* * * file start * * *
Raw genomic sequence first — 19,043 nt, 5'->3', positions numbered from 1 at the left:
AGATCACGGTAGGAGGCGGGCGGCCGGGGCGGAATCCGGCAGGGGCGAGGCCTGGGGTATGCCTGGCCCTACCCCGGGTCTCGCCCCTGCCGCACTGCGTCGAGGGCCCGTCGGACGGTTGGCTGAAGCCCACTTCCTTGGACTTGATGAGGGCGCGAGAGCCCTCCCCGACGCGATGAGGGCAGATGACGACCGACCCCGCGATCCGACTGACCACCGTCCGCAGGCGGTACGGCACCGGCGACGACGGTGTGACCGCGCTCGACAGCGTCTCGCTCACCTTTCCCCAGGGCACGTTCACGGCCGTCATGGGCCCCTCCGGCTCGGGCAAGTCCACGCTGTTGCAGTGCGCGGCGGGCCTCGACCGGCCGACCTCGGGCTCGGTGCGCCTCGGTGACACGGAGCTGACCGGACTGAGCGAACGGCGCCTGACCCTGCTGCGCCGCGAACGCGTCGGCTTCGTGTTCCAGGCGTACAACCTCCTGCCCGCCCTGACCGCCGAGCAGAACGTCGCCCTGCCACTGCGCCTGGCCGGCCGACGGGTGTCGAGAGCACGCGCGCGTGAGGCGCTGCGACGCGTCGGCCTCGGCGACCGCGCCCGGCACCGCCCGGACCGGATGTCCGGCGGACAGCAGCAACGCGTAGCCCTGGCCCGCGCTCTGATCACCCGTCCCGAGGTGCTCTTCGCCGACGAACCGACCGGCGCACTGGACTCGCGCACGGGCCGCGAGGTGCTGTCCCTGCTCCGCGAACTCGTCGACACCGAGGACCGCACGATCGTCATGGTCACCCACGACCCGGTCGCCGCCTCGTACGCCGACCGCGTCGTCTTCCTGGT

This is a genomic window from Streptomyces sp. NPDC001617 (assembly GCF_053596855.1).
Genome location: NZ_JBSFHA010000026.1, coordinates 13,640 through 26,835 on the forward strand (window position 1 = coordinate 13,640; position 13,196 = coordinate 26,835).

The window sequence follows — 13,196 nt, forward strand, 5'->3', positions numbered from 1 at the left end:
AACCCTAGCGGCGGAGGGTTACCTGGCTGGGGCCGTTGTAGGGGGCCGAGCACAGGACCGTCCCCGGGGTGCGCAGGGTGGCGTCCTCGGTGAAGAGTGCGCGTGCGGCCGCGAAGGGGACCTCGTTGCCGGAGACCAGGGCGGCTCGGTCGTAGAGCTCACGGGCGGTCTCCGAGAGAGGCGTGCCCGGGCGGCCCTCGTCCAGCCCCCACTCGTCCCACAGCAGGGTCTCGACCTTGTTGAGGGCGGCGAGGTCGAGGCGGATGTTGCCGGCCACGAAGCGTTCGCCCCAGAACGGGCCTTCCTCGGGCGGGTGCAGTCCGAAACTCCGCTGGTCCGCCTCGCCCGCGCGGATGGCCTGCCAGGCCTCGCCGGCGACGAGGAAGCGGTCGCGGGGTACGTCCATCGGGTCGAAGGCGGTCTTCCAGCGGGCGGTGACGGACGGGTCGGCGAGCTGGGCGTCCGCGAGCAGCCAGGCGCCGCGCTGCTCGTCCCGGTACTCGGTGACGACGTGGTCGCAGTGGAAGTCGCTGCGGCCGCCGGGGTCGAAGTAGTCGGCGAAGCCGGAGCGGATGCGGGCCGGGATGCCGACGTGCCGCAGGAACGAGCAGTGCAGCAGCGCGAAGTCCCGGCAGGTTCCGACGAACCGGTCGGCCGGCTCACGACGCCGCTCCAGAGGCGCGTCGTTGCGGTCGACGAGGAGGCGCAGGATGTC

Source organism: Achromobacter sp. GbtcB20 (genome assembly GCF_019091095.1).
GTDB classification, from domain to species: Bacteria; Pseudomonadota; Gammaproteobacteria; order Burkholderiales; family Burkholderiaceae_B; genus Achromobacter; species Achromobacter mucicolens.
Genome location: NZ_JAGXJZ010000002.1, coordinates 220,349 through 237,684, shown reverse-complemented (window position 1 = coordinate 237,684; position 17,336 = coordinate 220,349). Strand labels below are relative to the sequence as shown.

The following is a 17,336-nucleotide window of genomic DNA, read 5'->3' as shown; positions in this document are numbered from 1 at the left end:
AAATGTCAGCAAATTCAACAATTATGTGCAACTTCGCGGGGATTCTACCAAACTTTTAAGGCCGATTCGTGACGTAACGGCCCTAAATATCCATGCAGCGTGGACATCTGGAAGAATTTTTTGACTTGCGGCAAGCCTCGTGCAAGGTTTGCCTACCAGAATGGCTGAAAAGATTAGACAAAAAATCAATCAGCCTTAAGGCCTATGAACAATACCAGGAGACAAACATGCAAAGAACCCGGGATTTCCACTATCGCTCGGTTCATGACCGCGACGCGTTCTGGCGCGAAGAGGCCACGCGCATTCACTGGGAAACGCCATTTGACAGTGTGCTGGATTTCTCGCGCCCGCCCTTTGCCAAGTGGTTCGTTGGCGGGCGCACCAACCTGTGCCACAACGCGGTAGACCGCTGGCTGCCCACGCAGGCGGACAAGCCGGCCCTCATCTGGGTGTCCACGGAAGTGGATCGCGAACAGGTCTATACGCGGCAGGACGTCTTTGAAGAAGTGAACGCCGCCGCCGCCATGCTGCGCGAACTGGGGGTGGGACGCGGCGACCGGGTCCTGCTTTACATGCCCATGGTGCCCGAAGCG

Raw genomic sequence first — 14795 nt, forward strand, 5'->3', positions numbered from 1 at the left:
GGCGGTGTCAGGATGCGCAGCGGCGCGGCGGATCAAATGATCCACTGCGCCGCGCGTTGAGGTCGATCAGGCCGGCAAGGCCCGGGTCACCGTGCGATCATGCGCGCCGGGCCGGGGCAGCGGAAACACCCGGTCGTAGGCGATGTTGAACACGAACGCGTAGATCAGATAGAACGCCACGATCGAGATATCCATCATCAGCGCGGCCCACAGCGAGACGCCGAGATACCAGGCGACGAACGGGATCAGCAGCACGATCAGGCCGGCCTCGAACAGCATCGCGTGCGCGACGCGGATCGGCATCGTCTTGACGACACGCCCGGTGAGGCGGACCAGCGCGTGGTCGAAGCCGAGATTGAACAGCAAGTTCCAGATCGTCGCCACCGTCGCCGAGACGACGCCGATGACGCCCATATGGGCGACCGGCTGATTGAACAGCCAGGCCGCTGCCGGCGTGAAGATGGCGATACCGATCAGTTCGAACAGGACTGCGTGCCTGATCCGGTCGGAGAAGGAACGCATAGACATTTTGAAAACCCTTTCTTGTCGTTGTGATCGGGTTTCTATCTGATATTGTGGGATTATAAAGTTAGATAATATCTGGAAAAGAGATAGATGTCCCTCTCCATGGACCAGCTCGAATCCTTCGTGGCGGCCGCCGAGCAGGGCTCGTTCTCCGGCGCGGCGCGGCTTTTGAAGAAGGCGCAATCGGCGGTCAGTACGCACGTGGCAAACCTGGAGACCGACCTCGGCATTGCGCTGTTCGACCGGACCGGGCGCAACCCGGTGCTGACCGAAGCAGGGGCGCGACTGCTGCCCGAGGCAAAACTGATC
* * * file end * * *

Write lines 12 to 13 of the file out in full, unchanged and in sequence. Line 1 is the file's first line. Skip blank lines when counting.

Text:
Raw genomic sequence first — 14795 nt, forward strand, 5'->3', positions numbered from 1 at the left:
GGCGGTGTCAGGATGCGCAGCGGCGCGGCGGATCAAATGATCCACTGCGCCGCGCGTTGAGGTCGATCAGGCCGGCAAGGCCCGGGTCACCGTGCGATCATGCGCGCCGGGCCGGGGCAGCGGAAACACCCGGTCGTAGGCGATGTTGAACACGAACGCGTAGATCAGATAGAACGCCACGATCGAGATATCCATCATCAGCGCGGCCCACAGCGAGACGCCGAGATACCAGGCGACGAACGGGATCAGCAGCACGATCAGGCCGGCCTCGAACAGCATCGCGTGCGCGACGCGGATCGGCATCGTCTTGACGACACGCCCGGTGAGGCGGACCAGCGCGTGGTCGAAGCCGAGATTGAACAGCAAGTTCCAGATCGTCGCCACCGTCGCCGAGACGACGCCGATGACGCCCATATGGGCGACCGGCTGATTGAACAGCCAGGCCGCTGCCGGCGTGAAGATGGCGATACCGATCAGTTCGAACAGGACTGCGTGCCTGATCCGGTCGGAGAAGGAACGCATAGACATTTTGAAAACCCTTTCTTGTCGTTGTGATCGGGTTTCTATCTGATATTGTGGGATTATAAAGTTAGATAATATCTGGAAAAGAGATAGATGTCCCTCTCCATGGACCAGCTCGAATCCTTCGTGGCGGCCGCCGAGCAGGGCTCGTTCTCCGGCGCGGCGCGGCTTTTGAAGAAGGCGCAATCGGCGGTCAGTACGCACGTGGCAAACCTGGAGACCGACCTCGGCATTGCGCTGTTCGACCGGACCGGGCGCAACCCGGTGCTGACCGAAGCAGGGGCGCGACTGCTGCCCGAGGCAAAACTGATC